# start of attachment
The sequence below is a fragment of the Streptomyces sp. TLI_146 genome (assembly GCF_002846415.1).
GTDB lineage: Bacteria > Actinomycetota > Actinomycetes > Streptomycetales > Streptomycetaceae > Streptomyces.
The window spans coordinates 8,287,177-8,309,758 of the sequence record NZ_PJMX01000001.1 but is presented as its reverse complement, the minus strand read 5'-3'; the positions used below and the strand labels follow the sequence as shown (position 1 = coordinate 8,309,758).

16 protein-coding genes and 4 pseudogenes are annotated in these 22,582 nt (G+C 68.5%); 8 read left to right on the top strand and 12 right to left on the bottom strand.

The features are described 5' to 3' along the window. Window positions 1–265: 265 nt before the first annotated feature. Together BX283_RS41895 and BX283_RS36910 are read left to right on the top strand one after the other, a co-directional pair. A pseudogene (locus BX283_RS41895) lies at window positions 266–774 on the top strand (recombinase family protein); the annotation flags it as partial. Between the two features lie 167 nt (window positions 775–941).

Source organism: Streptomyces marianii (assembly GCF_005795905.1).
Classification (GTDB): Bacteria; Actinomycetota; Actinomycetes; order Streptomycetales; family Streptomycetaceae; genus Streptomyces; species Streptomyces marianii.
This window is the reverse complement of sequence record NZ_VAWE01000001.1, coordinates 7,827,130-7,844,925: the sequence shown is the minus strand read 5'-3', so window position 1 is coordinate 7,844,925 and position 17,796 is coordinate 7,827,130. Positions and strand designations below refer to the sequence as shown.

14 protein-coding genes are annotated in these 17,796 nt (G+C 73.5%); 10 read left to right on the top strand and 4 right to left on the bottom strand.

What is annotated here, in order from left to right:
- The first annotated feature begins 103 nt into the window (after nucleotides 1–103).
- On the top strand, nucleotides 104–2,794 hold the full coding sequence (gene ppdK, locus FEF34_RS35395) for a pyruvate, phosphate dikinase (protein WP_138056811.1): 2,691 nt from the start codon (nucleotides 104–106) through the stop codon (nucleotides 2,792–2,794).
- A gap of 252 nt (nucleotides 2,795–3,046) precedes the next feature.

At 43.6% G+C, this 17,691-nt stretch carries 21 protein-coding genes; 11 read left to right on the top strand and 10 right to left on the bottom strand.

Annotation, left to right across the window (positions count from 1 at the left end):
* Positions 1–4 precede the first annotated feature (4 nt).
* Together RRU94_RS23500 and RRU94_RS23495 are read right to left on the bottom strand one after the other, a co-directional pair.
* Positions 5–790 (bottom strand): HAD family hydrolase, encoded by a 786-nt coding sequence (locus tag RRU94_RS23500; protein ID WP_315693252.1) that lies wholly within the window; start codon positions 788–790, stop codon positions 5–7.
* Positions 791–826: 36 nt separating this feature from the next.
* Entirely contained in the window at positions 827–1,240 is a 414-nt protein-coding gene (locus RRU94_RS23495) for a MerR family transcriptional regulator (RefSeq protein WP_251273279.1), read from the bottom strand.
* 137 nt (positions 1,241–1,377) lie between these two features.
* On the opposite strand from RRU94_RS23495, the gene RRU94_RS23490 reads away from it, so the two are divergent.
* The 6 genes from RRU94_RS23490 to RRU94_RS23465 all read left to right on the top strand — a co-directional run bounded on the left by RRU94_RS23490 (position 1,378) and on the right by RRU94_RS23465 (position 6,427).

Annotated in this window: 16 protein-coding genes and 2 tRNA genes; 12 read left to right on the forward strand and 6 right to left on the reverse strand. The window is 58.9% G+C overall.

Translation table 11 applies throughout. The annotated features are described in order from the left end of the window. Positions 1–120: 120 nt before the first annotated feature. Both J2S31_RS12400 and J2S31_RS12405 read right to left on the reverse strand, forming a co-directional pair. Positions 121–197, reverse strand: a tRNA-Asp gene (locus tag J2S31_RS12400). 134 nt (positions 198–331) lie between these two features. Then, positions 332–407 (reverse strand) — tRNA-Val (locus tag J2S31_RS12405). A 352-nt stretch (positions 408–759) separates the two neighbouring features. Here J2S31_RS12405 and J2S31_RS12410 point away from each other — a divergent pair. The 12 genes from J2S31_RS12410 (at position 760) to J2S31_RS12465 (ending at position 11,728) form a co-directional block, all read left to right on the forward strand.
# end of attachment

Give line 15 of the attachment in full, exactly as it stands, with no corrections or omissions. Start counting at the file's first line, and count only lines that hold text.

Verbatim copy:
Annotation, left to right across the window (positions count from 1 at the left end):